By Louise Erdrich. I read this novel early (very early) in January. It is the first part of the Love Medicine series, which is about a community of Ojibwe families who live on or around fictional reservations in Minnesota and North Dakota. The families are the Kashpaws, Lamartines, and Morrisseys as well as the Pillagers and the Lazarres. I’ve copied the family tree in the book and enhanced it with some additional information. The red circles with the numbers refer to the chapters.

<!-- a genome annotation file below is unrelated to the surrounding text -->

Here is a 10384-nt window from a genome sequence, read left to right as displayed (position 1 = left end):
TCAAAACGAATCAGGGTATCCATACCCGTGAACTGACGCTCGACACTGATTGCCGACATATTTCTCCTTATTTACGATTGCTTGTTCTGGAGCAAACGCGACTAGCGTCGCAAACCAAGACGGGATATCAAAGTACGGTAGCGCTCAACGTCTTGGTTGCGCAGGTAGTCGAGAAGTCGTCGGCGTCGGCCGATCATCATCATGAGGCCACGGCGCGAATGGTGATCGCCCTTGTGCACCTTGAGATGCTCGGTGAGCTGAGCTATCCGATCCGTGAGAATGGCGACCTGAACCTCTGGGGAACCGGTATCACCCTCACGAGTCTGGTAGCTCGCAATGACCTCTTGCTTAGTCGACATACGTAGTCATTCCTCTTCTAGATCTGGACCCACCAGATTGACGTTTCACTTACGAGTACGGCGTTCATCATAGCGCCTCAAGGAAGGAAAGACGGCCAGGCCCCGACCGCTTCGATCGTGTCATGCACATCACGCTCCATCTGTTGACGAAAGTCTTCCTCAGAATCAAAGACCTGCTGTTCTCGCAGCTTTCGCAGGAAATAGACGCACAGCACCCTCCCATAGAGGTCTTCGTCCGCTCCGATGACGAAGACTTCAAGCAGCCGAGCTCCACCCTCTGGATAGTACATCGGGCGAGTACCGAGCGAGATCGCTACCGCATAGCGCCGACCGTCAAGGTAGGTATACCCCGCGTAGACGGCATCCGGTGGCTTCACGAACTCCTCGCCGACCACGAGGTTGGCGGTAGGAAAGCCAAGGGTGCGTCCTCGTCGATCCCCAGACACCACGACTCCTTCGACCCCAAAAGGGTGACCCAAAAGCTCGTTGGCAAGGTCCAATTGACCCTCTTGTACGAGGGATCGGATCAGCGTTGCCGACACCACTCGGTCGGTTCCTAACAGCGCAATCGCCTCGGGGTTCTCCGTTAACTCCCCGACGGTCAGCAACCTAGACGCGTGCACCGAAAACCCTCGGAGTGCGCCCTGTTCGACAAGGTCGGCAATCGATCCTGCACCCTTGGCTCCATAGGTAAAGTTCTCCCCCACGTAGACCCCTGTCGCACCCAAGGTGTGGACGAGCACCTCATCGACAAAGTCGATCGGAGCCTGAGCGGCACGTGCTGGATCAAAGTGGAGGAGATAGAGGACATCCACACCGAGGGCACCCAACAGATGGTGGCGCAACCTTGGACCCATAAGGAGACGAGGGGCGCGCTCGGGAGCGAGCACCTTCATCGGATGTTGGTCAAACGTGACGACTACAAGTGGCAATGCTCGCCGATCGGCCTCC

The novel is made up of 16 chapters (with the 17th as a postscript) and each chapter focuses on different characters. Some of the characters don’t have their own chapters but turn up as supporting characters (so to speak). Some of the main characters are explored in more than one chapter. The novel has an episodic structure. The first chapter deals with the death of June Morrissey in 1981 and the final chapter shows the reunion in 1985 between her son, Lipsha Morrisey, and Gerry Nanapush, her lover, who is on the run from the police. In between, the chapters range in chronological order from the 1930 to the 1980 (each chapter is labelled by year).